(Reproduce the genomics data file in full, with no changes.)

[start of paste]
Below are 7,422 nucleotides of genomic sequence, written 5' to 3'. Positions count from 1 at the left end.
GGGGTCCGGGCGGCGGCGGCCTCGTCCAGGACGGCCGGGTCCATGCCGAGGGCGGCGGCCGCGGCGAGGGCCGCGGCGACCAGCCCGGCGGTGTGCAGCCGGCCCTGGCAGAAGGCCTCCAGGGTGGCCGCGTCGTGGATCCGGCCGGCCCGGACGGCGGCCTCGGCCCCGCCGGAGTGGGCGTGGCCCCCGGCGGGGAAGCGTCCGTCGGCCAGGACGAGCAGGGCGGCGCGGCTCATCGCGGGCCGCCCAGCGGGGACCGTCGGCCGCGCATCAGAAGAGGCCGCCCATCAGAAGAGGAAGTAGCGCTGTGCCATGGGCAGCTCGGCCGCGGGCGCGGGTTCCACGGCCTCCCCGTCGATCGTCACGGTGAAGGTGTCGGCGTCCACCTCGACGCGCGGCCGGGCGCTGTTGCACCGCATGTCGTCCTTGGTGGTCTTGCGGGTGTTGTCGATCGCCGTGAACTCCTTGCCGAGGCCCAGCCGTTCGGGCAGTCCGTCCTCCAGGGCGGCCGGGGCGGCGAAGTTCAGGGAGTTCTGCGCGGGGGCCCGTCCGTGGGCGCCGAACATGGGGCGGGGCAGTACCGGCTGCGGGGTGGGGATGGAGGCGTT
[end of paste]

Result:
Below are 7,422 nucleotides of genomic sequence, written 5' to 3'. Positions count from 1 at the left end.
GGGGTCCGGGCGGCGGCGGCCTCGTCCAGGACGGCCGGGTCCATGCCGAGGGCGGCGGCCGCGGCGAGGGCCGCGGCGACCAGCCCGGCGGTGTGCAGCCGGCCCTGGCAGAAGGCCTCCAGGGTGGCCGCGTCGTGGATCCGGCCGGCCCGGACGGCGGCCTCGGCCCCGCCGGAGTGGGCGTGGCCCCCGGCGGGGAAGCGTCCGTCGGCCAGGACGAGCAGGGCGGCGCGGCTCATCGCGGGCCGCCCAGCGGGGACCGTCGGCCGCGCATCAGAAGAGGCCGCCCATCAGAAGAGGAAGTAGCGCTGTGCCATGGGCAGCTCGGCCGCGGGCGCGGGTTCCACGGCCTCCCCGTCGATCGTCACGGTGAAGGTGTCGGCGTCCACCTCGACGCGCGGCCGGGCGCTGTTGCACCGCATGTCGTCCTTGGTGGTCTTGCGGGTGTTGTCGATCGCCGTGAACTCCTTGCCGAGGCCCAGCCGTTCGGGCAGTCCGTCCTCCAGGGCGGCCGGGGCGGCGAAGTTCAGGGAGTTCTGCGCGGGGGCCCGTCCGTGGGCGCCGAACATGGGGCGGGGCAGTACCGGCTGCGGGGTGGGGATGGAGGCGTT